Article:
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Speaker: Dr Michael Aldous, Queen’s University, Belfast
Topic: TBC

Seminars are open to all academic staff, PhD students, and other students on certain degree programmes. Lunch is provided.

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Speaker: Dr Gabor Bekes, Central European University of Budapest
Topic: TBC

Seminars are open to all academic staff, PhD students, and other students on certain degree programmes. Lunch is provided.

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Speaker: Dr Xufei Ma, The Chinese University of Hong Kong
Topic: TBC

Seminars are open to all academic staff, PhD students, and other students on certain degree programmes. Lunch is provided.

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Speaker: Dr Giulio Nardella, The Henley Business School
Topic: TBC

Seminars are open to all academic staff, PhD students, and other students on certain degree programmes. Lunch is provided.

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Speaker: TBC
Topic: TBC

Seminars are open to all academic staff, PhD students, and other students on certain degree programmes. Lunch is provided.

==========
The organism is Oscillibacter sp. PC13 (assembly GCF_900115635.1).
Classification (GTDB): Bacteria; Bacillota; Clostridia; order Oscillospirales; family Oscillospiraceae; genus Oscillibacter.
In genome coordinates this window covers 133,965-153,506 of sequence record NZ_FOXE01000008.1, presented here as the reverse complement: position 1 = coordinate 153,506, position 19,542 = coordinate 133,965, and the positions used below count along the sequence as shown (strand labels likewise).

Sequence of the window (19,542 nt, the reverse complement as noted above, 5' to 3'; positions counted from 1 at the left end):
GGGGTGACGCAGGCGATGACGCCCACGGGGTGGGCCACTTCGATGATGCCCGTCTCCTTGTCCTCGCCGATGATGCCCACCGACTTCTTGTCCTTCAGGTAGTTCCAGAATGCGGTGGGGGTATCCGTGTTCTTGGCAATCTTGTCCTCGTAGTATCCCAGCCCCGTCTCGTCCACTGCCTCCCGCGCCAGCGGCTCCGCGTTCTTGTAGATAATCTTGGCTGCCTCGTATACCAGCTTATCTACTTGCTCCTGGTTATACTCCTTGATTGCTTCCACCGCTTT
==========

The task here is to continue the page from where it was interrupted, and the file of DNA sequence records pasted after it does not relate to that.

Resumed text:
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Speaker: Dr Irina Surdu, Henley Business School
Topic: Why wait? An empirical study on the speed of foreign market re-entry after initial entry and exit

Seminars are open to all academic staff, PhD students, and other students on certain degree programmes. Lunch is provided.

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By Weizi Vicky Li, Informatics Research Centre, Henley Business School

With healthcare service scopes expanding, healthcare processes changing and technologies evolving over time, many systems need improvement or they become vulnerable to cyber-attacks. This is especially true in hospitals, where most legacy systems provide critical  information and essential support for business operations with a lot of sensitive data.

Information systems and intranet/internet have been implemented in NHS hospitals for more than 30 years. Early systems implemented in the NHS include Patient Administration System, GP systems, Pathology laboratory systems, radiology and PACS systems, nursing and care planning systems, theatre systems etc.

The threats lie in the fact that many of the legacy systems have long been integrated into the core business and healthcare service processes, and therefore cannot be simply scrapped. In short, those legacy systems are valuable as well as vulnerable.

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